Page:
david#

More on VoIP

Last year I wrote about Lingo and recommended their VoIP service. While I was not that off on that “review”, I have changed my mind long ago and decided not to keep the service. I got a lot of emails from people wanting to try and/or get the service and they used my email for referral. As a result, I got a lot of free Lingo service, but I called them at the end of December to cancel for good (something they told me they did, but I still have the service, I am not sure why. I am not longer paying). Since I am still getting lots of emails regarding the topic, I have decided to ‘touch it’ once again.

Why I am cancelling? My reply to two of the people who was interested on the service should make it clear. I wrote on October 12th, 2004:

“Lingo service is unreliable. You have two single points of failure: the service itself and your broadband connection to the Internet. The first is quite shaky; at times you will get disconnected in the middle of a conversation, sometimes people will call you and your phone will not ring and they will get your voicemail. In other occasions you will dial a number and you will get the message telling you the number was wrong, then you redial (redial key) and the call goes through. Sometimes I have no service at all (VoIP light off on the Lingo switch). Their customer and technical service are almost impossible to reach and most of the problem you call about (no service, dropped calls,etc) they are aware of it. If they tell you a technician will call you, do not believe it, they will never do it.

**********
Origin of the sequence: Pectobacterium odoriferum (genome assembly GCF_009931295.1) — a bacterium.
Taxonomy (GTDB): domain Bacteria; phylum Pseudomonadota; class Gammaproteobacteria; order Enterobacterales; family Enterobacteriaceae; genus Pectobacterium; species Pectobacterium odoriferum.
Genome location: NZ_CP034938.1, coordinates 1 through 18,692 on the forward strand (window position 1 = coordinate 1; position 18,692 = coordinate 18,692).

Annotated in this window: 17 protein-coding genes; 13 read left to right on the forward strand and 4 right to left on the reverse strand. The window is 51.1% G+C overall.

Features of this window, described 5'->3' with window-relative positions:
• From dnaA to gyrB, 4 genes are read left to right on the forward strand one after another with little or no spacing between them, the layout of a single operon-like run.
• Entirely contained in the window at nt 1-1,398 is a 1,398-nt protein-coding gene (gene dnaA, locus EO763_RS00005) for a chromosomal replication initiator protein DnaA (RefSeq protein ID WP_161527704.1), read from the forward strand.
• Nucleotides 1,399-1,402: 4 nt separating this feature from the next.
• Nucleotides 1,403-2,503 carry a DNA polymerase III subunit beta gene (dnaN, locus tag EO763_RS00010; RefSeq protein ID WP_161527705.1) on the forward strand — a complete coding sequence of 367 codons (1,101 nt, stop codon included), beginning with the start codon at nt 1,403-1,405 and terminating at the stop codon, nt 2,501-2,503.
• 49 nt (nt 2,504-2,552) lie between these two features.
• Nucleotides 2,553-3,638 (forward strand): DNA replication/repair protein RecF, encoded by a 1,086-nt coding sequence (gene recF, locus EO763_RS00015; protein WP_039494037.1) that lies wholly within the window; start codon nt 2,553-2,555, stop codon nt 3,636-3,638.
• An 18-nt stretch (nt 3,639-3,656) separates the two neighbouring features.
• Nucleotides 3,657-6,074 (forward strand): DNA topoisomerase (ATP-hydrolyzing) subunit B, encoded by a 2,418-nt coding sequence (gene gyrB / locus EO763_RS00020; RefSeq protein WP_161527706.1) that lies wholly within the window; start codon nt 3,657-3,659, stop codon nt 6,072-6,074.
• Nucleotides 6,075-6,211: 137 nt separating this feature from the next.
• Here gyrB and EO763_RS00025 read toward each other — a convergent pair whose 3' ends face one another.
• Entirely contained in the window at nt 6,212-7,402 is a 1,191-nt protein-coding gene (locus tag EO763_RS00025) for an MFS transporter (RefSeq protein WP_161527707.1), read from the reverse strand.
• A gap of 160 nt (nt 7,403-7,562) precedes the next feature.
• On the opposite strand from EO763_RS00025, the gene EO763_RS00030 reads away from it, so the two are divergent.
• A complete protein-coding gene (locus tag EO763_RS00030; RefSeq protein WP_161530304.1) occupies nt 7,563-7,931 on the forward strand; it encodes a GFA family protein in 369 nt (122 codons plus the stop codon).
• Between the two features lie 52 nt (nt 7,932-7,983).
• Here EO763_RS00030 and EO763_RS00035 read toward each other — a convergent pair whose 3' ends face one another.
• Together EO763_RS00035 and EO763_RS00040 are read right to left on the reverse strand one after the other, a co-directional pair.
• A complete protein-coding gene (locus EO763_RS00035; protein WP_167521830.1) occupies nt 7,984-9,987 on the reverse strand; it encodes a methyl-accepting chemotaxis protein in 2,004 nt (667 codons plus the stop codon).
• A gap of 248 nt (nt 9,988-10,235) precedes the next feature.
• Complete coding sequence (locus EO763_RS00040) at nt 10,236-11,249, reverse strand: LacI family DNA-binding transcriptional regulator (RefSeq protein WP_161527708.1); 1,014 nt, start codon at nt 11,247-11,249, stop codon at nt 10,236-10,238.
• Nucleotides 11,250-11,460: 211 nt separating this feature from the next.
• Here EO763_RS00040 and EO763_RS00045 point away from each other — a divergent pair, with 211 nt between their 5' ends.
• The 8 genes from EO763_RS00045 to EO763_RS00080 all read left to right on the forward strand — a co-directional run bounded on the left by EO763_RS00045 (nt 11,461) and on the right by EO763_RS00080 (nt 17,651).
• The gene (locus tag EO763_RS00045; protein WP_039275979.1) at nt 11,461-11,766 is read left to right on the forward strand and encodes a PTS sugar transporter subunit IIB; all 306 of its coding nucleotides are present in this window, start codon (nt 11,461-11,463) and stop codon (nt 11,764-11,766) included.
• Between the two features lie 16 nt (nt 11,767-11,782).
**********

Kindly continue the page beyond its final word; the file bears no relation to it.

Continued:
Lingo is not to replace your land line. No yet. If you can spare $20 (plus taxes,etc) a month for it, and you make a lot of long distance calls to Europe (like me) and the rest of US, then you will get your money worth.

I still have the service, but I am not keeping it. I called two weeks ago to cancel (my free trial was expiring) and they offered another free month, so I am using it. On my plan they advertised a free universal number and I got charged for it. They also refunded that charge and told me I could keep the number at no extra charge. In my case I signed up for Lingo to replace my Bell South line. I can not afford an extra $20 expense, I was trying to reduce not to add more expenses. If you can afford to spend $20 or so extra a month, as I said, the service will pay off on long distance charges. If you are looking to replace your existing phone (and transfer your number, God forbid!), then please don’t. It is not worth it.”

And on October 16th, 2004:

“…if you are going to use Lingo as a second line –not primary– and plan to make quite a few long distance calls with it, the service is for you. A second sentence would go along opposite lines, if you are planning on replacing your land line with Lingo or require a service that never fails, then Lingo is not for you…”

That should make my position regarding Lingo VoIP service pretty clear.